Executive functioning (EF) is a burgeoning research area for psychologists, neuroscientists, and educators. For some, EF might seem like the cognitive science flavor of the week. But for others, its study is uncovering a significant piece of the puzzle for how we learn, feel, and act. And those latter folks have a lot to show for it.
In fact, the mainstream interest in EF that has developed over the last two decades may be best summarized by typing “executive functioning” into the search bar on Amazon.com. Here you’ll find a wealth of books illustrating scattered, messy, and forgetful youth. In these works, authors offer parents and educators a pathway to better understand those children that forget their homework, fidget through class, and get lost in thought when they’re supposed to be finishing chores.
Yet while the disorganized adolescent is certainly one component of executive functions in action (or inaction), it merely scratches the surface of what research is uncovering. And with business booming in the EF world, so to speak, it is now more important than ever to take a step back and examine some of the ways that EF research is being applied in classrooms and households.
What is EF?
Executive functioning is an umbrella term that includes the cognitive processes of attention, self-regulation, mental flexibility (the ability to transition from or between one thought or action to another), and working memory .
We use EF when we do mental math to calculate a waiter’s tip; when we remember to raise our hand instead of blurting out an answer; when we attend to a science lecture; and when we describe the same event from the varying perspectives of multiple people.
Studies continue to uncover just how entrenched these processes are throughout the lifespan. EF is linked to several positive developmental outcomes, such as school readiness in early childhood  and the development of both crystallized and fluid intelligence in middle childhood .
Weak EF skills, on the other hand, go far beyond a messy backpack. Low EF has been found to predict difficulties with mathematics , externalizing problem behaviors in middle childhood , and harsh parenting in adulthood . Challenges with EF also appear to play a role in a number of developmental disorders, such as ADHD and Autism .
Imaging studies show that the frontal lobe of the brain is the EF powerhouse, with the most rapid development of these skills occurring in early childhood . While all children are born with the capacity to develop their EF, actual skill growth requires some degree of explicit practice and modeling. For this reason, much of the mainstream EF literature is geared toward K-8 parents and educators. The Harvard Center on the Developing Child, for example, offers a variety of strategies to support children’s EF growth. Picture sorting games for toddlers, memory games like Simon Says for kindergarteners, and fantasy role-play throughout elementary school serve this purpose.
Next Step: Step Back
There is little doubt that executive function skills exist or that they provide an important cognitive foundation for development. But a critical lens is essential when we begin to take empirical EF knowledge and apply it to youth.
In particular, let us tread lightly when we make a qualitative assumption about a child’s skill level, or how to improve it.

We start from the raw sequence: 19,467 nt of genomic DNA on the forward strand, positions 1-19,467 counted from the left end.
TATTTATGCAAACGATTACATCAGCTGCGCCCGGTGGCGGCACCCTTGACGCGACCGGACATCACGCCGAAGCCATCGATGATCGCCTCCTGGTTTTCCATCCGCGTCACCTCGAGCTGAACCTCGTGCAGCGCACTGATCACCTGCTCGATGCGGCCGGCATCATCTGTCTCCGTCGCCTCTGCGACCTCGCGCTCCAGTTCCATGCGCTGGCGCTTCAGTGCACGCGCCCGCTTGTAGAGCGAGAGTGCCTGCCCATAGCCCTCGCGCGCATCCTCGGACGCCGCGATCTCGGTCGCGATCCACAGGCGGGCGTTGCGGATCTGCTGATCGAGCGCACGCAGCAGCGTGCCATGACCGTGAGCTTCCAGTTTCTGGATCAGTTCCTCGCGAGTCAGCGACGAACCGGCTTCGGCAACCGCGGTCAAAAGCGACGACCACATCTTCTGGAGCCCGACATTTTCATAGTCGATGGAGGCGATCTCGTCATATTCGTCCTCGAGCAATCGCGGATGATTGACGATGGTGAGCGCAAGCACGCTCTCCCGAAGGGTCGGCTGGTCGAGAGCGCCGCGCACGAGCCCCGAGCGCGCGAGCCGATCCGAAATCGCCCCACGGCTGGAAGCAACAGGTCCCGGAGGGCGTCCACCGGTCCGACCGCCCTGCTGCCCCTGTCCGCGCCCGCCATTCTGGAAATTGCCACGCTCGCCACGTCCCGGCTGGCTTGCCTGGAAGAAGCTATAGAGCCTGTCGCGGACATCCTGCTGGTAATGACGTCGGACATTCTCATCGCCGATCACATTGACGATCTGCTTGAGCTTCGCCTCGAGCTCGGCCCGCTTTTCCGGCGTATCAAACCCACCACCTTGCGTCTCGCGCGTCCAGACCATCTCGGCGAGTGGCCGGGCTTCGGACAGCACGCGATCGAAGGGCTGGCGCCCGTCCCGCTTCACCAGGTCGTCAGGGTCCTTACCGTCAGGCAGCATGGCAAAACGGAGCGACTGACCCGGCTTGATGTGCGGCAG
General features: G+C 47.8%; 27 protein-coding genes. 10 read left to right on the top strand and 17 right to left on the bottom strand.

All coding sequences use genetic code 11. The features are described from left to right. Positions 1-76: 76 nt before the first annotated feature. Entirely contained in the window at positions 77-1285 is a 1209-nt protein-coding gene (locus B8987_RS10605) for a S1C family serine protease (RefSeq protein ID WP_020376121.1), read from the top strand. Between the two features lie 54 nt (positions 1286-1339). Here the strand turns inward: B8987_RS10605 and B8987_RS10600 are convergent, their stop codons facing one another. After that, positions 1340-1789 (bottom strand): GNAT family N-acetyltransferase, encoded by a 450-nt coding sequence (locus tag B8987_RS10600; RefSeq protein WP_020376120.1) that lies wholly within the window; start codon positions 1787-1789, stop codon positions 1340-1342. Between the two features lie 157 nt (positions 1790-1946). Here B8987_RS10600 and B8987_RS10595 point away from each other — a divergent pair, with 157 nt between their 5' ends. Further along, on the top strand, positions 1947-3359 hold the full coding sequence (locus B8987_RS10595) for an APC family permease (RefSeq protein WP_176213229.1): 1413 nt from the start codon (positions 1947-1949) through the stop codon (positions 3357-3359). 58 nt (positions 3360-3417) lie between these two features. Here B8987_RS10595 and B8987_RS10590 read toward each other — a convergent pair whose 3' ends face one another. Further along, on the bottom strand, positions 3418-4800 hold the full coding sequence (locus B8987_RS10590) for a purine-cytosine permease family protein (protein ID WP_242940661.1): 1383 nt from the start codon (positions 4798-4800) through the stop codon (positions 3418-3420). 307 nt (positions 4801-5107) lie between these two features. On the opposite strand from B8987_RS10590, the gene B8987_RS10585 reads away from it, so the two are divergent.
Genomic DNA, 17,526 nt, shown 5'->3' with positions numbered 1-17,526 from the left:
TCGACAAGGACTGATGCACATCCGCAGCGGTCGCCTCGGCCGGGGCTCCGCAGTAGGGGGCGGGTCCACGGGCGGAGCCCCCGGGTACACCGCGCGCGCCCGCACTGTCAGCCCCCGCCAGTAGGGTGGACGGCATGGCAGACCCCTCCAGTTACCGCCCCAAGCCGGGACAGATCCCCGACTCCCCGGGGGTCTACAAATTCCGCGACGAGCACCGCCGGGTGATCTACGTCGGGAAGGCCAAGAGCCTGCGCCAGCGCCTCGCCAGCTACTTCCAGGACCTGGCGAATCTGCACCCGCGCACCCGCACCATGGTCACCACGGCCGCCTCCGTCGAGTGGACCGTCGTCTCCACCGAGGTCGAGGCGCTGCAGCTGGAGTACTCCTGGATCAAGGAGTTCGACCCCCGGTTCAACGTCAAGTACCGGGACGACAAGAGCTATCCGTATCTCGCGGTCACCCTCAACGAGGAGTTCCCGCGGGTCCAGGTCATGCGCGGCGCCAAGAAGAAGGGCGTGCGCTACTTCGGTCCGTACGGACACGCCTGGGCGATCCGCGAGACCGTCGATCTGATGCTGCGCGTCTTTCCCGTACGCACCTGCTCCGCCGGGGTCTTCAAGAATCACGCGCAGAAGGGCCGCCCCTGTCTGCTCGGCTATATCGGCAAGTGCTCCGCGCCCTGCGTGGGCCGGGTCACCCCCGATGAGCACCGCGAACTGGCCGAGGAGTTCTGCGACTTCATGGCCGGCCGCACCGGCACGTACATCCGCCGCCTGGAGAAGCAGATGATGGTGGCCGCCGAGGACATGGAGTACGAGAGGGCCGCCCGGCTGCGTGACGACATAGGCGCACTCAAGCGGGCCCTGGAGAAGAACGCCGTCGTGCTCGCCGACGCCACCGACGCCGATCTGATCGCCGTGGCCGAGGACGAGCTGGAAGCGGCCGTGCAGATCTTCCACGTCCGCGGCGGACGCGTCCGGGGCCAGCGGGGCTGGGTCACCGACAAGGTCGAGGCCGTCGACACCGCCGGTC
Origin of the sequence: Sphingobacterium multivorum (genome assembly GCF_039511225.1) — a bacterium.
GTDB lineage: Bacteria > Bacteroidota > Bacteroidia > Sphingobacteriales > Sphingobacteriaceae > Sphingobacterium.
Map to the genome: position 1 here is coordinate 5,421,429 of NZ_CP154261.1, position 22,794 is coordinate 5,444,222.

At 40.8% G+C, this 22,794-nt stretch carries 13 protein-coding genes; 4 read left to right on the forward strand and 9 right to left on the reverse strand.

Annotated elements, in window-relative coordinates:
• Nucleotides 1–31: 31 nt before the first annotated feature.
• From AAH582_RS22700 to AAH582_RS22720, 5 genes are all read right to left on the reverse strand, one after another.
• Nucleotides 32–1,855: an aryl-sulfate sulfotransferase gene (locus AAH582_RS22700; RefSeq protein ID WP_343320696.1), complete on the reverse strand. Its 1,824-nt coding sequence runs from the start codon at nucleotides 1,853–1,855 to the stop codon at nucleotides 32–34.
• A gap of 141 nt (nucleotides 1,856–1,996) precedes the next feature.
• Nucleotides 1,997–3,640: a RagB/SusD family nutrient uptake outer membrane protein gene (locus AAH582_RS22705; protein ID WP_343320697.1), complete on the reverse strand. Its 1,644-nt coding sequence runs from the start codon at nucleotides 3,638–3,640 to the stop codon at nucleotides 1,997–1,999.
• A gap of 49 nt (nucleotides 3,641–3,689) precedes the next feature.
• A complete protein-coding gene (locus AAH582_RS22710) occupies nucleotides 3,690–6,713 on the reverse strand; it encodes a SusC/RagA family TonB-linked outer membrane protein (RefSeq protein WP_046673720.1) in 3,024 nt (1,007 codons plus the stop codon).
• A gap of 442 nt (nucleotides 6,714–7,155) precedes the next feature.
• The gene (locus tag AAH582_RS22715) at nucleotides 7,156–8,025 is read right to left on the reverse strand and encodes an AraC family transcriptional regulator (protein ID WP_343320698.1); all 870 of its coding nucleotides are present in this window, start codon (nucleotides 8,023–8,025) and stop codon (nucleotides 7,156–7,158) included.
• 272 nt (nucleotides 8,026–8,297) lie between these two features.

How can we be mindful of this caveat in daily practice? A good start is to question the tendency for EF skills to be dichotomized as high or low, good or bad. Of course, some children have different EF skills than others. But the growing instinct to take the attentive, obedient child and the fidgety, distracted child and fit them into either side of this dichotomy risks overlooking important individual contexts.
Imagine middle school student Joe. Joe lives in a high-crime neighborhood but attends a high-resource school in the next town over. As a result of his home environment, Joe has learned to self-regulate in ways that heighten his vigilance and attention to seemingly unimportant details. He is hyper aware of sights and sounds in the distance that, at home, imply an approaching stranger. In his classroom, however, Joe’s attention and self-regulation skills are less fitting, as the distant sound he is attending to instead of his math lesson is simply another student walking the hallway. Compared to his peers, who do not navigate such contrasting environments each day, Joe’s EF skill level concerns his teacher.
In this scenario, Joe is functional at home (high EF) yet distractible and inattentive at school (low EF). And if we can only fit Joe into the dichotomy of high or low EF, instead of on a fluid spectrum, his low-EF presentation at school is likely to make that call.
The factors that engender the presentation of high or low EF skills is an important distinction to make. Here, Joe’s distraction is different from his classmate Jane’s, which is a result of her ADHD. Accordingly, the support system that each needs is also different.
A crucial step toward accurately qualitatively assessing children’s EF, especially in schools, is therefore to attend to the interactions between the person and the world within which a child is situated. Before we call in the specialist, before we assign remediation, before we purchase the neurotraining software, let’s ask such questions as what are the social rules, values, and stressors that this child is navigating among?
Because for some children, a workbook of puzzles and concentration exercises ordered from Amazon may be enormously helpful. But for others, a consideration of context, resources, and resiliency is the better route.
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